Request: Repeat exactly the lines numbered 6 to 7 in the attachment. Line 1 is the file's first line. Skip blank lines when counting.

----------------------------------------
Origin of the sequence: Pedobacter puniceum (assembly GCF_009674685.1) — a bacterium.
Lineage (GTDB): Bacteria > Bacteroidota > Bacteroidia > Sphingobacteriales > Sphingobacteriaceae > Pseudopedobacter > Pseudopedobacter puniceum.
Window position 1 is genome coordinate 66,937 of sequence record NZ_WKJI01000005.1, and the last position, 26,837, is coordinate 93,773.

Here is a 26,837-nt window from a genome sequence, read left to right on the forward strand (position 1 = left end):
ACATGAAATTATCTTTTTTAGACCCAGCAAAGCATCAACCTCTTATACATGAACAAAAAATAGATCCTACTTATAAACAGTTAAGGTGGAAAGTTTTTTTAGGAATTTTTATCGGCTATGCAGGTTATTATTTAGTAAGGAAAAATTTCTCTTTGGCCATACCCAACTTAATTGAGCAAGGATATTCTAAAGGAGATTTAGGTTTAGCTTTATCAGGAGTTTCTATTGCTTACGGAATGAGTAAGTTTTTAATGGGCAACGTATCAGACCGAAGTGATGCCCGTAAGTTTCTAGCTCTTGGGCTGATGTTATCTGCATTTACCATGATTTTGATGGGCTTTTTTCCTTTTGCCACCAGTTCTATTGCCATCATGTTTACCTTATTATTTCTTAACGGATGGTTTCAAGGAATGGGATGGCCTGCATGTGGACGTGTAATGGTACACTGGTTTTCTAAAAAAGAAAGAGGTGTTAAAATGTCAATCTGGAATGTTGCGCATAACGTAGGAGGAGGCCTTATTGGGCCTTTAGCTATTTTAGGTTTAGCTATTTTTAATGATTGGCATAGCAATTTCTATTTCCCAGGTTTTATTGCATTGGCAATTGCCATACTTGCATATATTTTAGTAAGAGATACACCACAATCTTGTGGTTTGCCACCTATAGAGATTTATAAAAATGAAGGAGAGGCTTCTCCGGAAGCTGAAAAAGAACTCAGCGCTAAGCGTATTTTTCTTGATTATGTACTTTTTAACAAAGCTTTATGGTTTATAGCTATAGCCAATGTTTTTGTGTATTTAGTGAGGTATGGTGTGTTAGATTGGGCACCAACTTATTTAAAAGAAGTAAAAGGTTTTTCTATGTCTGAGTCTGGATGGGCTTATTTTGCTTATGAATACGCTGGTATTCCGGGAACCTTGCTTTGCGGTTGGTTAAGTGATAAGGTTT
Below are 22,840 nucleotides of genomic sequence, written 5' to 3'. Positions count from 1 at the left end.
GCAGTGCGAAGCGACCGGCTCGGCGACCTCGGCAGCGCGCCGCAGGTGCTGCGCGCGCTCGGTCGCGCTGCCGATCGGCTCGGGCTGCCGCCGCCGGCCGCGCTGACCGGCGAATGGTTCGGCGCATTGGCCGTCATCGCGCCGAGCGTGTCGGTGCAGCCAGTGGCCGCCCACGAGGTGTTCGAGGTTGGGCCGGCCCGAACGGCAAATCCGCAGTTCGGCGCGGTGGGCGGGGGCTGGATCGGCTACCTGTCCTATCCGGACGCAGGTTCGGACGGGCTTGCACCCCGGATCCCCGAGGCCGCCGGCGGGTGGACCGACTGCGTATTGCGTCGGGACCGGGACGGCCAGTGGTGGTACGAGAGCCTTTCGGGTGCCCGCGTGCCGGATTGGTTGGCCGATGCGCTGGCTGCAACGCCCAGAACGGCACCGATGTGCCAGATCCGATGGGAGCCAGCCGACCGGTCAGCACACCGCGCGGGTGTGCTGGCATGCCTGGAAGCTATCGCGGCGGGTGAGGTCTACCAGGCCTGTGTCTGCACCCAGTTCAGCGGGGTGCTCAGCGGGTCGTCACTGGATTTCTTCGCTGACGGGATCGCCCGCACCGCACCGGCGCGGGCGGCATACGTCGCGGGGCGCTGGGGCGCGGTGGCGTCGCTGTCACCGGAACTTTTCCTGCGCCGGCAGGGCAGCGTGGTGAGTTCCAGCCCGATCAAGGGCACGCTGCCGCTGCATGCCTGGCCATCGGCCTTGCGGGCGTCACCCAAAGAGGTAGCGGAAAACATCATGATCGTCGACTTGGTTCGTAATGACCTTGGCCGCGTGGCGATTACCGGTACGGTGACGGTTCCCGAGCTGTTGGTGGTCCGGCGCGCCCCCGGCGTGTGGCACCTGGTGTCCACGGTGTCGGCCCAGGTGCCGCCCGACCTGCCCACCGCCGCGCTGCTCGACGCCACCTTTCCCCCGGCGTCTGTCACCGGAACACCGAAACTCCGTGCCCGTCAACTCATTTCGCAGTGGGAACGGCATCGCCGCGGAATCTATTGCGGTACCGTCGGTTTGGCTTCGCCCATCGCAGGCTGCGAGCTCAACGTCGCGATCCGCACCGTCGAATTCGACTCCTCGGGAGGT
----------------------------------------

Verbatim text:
Below are 22,840 nucleotides of genomic sequence, written 5' to 3'. Positions count from 1 at the left end.
GCAGTGCGAAGCGACCGGCTCGGCGACCTCGGCAGCGCGCCGCAGGTGCTGCGCGCGCTCGGTCGCGCTGCCGATCGGCTCGGGCTGCCGCCGCCGGCCGCGCTGACCGGCGAATGGTTCGGCGCATTGGCCGTCATCGCGCCGAGCGTGTCGGTGCAGCCAGTGGCCGCCCACGAGGTGTTCGAGGTTGGGCCGGCCCGAACGGCAAATCCGCAGTTCGGCGCGGTGGGCGGGGGCTGGATCGGCTACCTGTCCTATCCGGACGCAGGTTCGGACGGGCTTGCACCCCGGATCCCCGAGGCCGCCGGCGGGTGGACCGACTGCGTATTGCGTCGGGACCGGGACGGCCAGTGGTGGTACGAGAGCCTTTCGGGTGCCCGCGTGCCGGATTGGTTGGCCGATGCGCTGGCTGCAACGCCCAGAACGGCACCGATGTGCCAGATCCGATGGGAGCCAGCCGACCGGTCAGCACACCGCGCGGGTGTGCTGGCATGCCTGGAAGCTATCGCGGCGGGTGAGGTCTACCAGGCCTGTGTCTGCACCCAGTTCAGCGGGGTGCTCAGCGGGTCGTCACTGGATTTCTTCGCTGACGGGATCGCCCGCACCGCACCGGCGCGGGCGGCATACGTCGCGGGGCGCTGGGGCGCGGTGGCGTCGCTGTCACCGGAACTTTTCCTGCGCCGGCAGGGCAGCGTGGTGAGTTCCAGCCCGATCAAGGGCACGCTGCCGCTGCATGCCTGGCCATCGGCCTTGCGGGCGTCACCCAAAGAGGTAGCGGAAAACATCATGATCGTCGACTTGGTTCGTAATGACCTTGGCCGCGTGGCGATTACCGGTACGGTGACGGTTCCCGAGCTGTTGGTGGTCCGGCGCGCCCCCGGCGTGTGGCACCTGGTGTCCACGGTGTCGGCCCAGGTGCCGCCCGACCTGCCCACCGCCGCGCTGCTCGACGCCACCTTTCCCCCGGCGTCTGTCACCGGAACACCGAAACTCCGTGCCCGTCAACTCATTTCGCAGTGGGAACGGCATCGCCGCGGAATCTATTGCGGTACCGTCGGTTTGGCTTCGCCCATCGCAGGCTGCGAGCTCAACGTCGCGATCCGCACCGTCGAATTCGACTCCTCGGGAGGT